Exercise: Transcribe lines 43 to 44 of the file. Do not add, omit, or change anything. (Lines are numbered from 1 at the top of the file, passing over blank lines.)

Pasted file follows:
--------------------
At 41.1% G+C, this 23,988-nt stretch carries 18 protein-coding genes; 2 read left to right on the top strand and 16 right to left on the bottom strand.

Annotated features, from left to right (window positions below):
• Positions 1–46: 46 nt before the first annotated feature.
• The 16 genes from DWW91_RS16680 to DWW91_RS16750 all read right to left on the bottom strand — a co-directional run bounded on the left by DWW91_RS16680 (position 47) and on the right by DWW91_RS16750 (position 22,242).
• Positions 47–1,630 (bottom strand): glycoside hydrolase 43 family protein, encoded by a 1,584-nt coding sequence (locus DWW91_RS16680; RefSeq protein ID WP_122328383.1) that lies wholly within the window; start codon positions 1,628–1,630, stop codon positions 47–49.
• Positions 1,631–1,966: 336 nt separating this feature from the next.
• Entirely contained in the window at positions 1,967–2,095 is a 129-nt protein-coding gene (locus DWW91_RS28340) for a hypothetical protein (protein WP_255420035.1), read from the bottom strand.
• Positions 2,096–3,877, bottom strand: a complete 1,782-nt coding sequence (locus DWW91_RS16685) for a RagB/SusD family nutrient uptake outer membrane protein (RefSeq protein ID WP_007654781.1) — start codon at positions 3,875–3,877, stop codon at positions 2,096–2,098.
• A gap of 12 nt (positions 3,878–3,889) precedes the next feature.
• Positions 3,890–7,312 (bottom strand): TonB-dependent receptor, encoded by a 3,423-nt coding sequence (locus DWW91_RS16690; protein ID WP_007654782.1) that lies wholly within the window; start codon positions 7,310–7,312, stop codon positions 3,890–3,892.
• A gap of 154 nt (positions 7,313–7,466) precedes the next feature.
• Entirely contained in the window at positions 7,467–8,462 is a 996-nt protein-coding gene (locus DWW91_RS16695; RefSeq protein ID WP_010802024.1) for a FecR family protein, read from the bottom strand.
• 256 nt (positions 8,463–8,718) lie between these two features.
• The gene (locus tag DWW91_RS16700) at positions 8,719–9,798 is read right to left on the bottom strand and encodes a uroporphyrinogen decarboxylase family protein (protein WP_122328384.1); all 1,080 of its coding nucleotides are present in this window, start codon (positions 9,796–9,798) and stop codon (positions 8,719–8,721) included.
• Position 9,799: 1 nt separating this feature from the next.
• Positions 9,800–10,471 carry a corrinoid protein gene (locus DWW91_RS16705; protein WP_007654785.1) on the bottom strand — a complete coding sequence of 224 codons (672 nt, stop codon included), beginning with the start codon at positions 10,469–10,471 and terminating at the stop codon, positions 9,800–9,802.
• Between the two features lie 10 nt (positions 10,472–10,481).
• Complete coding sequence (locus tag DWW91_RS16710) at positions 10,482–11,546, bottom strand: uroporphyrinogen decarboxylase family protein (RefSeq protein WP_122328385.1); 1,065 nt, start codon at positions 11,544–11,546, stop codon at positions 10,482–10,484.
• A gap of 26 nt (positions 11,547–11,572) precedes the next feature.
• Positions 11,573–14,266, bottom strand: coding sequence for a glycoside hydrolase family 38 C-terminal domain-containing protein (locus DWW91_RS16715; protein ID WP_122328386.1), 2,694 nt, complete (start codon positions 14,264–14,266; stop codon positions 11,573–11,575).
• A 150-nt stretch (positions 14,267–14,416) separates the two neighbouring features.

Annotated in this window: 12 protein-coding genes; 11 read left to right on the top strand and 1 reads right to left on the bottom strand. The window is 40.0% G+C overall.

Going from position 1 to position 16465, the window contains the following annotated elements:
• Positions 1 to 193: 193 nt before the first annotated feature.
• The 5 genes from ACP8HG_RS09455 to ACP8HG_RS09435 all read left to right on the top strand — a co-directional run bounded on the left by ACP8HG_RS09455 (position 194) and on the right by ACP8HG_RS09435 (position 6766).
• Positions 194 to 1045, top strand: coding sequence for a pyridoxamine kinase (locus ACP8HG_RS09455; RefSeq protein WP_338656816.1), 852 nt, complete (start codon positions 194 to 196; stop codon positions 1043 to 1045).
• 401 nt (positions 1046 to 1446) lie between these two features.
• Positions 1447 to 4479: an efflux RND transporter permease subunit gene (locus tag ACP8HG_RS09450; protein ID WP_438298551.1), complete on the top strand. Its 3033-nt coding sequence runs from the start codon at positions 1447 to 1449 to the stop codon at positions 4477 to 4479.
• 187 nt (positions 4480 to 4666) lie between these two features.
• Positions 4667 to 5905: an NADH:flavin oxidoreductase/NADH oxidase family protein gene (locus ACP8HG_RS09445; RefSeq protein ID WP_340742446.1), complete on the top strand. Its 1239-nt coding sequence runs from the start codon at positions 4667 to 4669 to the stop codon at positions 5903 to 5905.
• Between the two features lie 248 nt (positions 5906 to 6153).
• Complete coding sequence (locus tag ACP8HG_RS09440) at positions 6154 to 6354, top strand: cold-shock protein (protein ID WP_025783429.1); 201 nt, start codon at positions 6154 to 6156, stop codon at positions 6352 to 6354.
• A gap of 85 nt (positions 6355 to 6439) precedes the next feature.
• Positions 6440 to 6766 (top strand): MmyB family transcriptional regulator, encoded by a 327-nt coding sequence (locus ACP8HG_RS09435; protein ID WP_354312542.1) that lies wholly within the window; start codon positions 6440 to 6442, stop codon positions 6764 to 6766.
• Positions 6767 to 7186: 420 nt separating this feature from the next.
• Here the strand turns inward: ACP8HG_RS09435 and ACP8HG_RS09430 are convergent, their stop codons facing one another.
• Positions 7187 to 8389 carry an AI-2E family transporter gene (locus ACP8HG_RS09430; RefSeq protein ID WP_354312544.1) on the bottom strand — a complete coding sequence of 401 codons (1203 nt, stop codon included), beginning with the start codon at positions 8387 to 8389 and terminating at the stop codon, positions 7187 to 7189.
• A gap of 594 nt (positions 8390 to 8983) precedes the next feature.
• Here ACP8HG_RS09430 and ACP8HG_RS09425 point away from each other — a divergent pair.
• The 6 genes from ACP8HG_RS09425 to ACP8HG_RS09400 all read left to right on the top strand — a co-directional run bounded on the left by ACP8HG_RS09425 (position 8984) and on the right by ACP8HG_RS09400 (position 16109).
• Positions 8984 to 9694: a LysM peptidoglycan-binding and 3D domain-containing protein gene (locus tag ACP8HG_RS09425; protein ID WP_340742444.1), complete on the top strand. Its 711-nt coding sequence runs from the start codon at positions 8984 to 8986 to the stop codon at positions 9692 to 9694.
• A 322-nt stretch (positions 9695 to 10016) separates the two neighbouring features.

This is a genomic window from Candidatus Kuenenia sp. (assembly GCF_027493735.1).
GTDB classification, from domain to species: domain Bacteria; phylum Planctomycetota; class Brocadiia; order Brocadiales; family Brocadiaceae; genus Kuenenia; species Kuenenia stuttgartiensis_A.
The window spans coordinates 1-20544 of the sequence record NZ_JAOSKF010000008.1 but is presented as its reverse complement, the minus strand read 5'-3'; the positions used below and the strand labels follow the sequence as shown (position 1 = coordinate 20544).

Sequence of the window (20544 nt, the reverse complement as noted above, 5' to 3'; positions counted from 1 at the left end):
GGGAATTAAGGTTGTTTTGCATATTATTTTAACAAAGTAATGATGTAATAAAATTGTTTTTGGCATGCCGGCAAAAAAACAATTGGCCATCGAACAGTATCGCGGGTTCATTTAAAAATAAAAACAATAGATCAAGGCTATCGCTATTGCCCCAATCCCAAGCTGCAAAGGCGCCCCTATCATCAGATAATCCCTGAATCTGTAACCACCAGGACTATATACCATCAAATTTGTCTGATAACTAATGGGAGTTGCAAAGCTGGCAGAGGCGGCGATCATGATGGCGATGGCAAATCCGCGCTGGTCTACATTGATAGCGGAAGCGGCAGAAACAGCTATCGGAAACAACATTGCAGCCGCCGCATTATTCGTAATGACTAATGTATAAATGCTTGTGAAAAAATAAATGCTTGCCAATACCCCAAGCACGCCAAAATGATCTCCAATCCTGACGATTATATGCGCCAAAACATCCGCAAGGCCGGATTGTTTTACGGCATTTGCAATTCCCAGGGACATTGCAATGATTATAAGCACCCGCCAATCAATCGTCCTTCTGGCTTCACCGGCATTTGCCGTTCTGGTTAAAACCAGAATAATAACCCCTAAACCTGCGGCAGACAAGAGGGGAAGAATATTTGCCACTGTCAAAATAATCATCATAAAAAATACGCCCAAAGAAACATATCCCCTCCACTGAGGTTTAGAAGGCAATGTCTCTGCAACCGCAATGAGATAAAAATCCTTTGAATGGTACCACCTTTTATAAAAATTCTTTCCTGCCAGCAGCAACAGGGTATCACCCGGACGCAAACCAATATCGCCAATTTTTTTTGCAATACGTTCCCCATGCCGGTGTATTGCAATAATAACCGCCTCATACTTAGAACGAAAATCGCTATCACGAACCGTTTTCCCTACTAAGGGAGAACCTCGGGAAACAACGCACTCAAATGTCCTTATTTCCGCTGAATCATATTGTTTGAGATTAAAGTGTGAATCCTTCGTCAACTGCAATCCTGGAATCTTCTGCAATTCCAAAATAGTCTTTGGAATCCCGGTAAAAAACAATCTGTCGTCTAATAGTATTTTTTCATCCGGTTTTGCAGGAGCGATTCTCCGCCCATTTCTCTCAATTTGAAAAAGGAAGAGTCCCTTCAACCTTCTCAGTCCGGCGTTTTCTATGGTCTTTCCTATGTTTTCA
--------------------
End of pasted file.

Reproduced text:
This is a genomic window from Candidatus Kuenenia sp. (assembly GCF_027493735.1).
GTDB classification, from domain to species: domain Bacteria; phylum Planctomycetota; class Brocadiia; order Brocadiales; family Brocadiaceae; genus Kuenenia; species Kuenenia stuttgartiensis_A.